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Tropical, subtropical, non-tropical... what's the difference?

If you've been paying attention to the ever-changing weather reports for the past few days, you've probably noticed meteorologists and reporters saying "tropical low," "non-tropical low," and "subtropical low" or "cyclone" or any variation in trying to describe the storm now known as Ana. For the casual observer, it may seem like we don't know what to call this storm brewing off our coast. The truth is that for a while there, we didn't.

Forecasting for low pressure systems that develop off the southeastern coast in the Atlantic this time of year can be tricky. A truly tropical storm needs ocean temperatures near 80º or warmer, which usually don't occur until the summer months. This is the reason hurricane season starts in June.

When forecasters first noticed the computer models showing a coastal low pressure system developing this week, it would have been easy to assume that in early May with the sea surface temperatures mostly in the 70s, the storm would struggle to become tropical in nature. Even the warmer waters of the Gulf Stream current are just barely near that threshold. So, initially meteorologists were saying that a coastal low or non-tropical cyclone or, at best, a subtropical storm would develop near Florida in the Atlantic. The path of the storm was also in question since it hadn't developed yet. Farther out to sea and away from the Gulf Stream, it would not have much of an effect on land, but closer to the coastline, it could have a major effect.

A subtropical storm could be thought of as a hybrid of a plain Jane storm that develops over cooler waters that would likely never become a hurricane and a tropical storm. Subtropical storms can begin anywhere between the equator and 50º latitude, and they require enough warm water to create convection (thunderstorms). Remember that with thunderstorms, heat is the source of their power. Subtropical storms tend to produce a little wind and a decent amount of rain.

Tropical storms can strengthen to become hurricanes, and require the above mentioned warm ocean temperatures, an initial disturbance, and time to get organized. Tropical storms need to keep moving in order to gain strength. If they stay in the same place, they begin to bring colder water up from the depths of the ocean to replace the warmer water at the surface that they use to fuel themselves. In essence, they commit suicide by standing still.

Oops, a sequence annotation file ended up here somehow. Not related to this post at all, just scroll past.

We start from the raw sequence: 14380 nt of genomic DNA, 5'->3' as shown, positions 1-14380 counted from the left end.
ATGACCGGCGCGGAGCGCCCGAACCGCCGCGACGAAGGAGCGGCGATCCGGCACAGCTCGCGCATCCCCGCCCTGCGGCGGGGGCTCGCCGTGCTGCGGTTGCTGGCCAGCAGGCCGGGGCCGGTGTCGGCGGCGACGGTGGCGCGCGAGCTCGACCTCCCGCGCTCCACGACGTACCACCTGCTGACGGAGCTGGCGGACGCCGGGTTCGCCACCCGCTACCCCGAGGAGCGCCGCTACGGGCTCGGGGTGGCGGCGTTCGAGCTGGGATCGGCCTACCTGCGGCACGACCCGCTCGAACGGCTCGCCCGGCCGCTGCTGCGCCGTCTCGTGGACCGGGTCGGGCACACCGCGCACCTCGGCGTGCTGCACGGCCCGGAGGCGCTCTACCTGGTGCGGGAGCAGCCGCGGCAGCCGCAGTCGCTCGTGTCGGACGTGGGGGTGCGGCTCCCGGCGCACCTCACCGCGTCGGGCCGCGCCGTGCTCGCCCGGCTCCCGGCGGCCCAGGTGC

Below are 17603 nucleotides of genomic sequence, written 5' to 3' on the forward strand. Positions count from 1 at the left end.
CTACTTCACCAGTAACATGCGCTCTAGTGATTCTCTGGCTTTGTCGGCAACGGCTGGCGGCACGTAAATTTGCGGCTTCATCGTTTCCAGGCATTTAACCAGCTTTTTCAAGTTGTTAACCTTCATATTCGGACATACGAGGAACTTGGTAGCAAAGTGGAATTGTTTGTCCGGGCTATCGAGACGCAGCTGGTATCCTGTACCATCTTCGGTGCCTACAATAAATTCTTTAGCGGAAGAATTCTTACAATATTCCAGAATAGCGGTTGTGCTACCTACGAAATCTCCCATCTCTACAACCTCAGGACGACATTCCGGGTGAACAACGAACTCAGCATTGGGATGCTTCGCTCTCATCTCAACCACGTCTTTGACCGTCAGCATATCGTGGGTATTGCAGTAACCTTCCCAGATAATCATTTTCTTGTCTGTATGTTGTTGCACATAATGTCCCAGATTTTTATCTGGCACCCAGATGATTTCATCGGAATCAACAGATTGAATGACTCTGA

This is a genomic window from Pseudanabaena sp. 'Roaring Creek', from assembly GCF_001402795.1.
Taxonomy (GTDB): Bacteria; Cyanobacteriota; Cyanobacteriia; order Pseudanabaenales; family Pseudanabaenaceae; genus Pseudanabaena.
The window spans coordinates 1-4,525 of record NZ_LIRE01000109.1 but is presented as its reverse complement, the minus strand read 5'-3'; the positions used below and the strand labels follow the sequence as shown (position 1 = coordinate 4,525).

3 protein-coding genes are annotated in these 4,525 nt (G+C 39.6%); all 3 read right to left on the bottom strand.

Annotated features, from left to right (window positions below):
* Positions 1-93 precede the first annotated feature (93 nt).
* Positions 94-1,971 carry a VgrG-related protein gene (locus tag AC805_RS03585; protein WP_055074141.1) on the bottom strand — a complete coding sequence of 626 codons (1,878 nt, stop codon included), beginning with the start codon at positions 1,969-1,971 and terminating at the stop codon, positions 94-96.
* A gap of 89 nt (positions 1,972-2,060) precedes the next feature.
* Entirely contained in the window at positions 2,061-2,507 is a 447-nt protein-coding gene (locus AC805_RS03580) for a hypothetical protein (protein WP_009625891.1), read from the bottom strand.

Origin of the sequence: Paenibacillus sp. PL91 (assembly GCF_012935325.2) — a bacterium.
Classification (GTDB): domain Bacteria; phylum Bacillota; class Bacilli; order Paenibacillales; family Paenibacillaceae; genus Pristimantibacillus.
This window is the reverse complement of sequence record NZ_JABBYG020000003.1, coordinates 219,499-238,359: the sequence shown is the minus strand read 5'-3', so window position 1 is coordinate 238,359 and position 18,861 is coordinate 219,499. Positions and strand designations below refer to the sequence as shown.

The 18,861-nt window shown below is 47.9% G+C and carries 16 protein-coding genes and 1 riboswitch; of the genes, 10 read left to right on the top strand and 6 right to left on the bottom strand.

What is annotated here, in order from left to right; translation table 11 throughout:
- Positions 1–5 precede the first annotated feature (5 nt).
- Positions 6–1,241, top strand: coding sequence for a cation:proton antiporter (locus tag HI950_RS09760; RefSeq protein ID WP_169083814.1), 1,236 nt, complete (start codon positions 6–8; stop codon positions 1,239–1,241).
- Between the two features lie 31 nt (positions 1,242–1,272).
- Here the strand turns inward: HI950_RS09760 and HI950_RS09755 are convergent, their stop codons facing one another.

Storms with tropical characteristics can be named. When the forecasters at the National Hurricane Center saw that Ana's path would take her over the Gulf Stream long enough to develop thunderstorms and a closed circulation, they named her. Even though it is early May, we have our first named storm of the season. The expectation is for Ana to become a tropical storm with wind speeds near 40 mph and very little strengthening beyond that before making landfall.

Sustained winds of 40 mph could blow yard debris around and cause some issues with high profile vehicles among other things. The major concerns with Ana are the storm surge caused by the wind, rainfall of 2-6 inches, and dangerous surf conditions. The storm surge will combine with high tide and should cause some flooding near the coast with water rising 1-2 feet above where it normally would.

Here in the Triangle, expect a showery Mother's Day weekend as Ana invites herself to the celebration. Make sure to have a backup venue to any outdoor plans you've made, especially on Sunday when the greatest chance for rain arrives. Saturday may not be a total wash-out. In fact, we could see some sun in the early afternoon, but the chance for storms increases as the day goes on. Even with the increased rain probabilites this weekend, we may only see 1/10 to 1/2 inch of rain with a bit more embedded in thunderstorms. The worst of the rain will be restricted to the coast.

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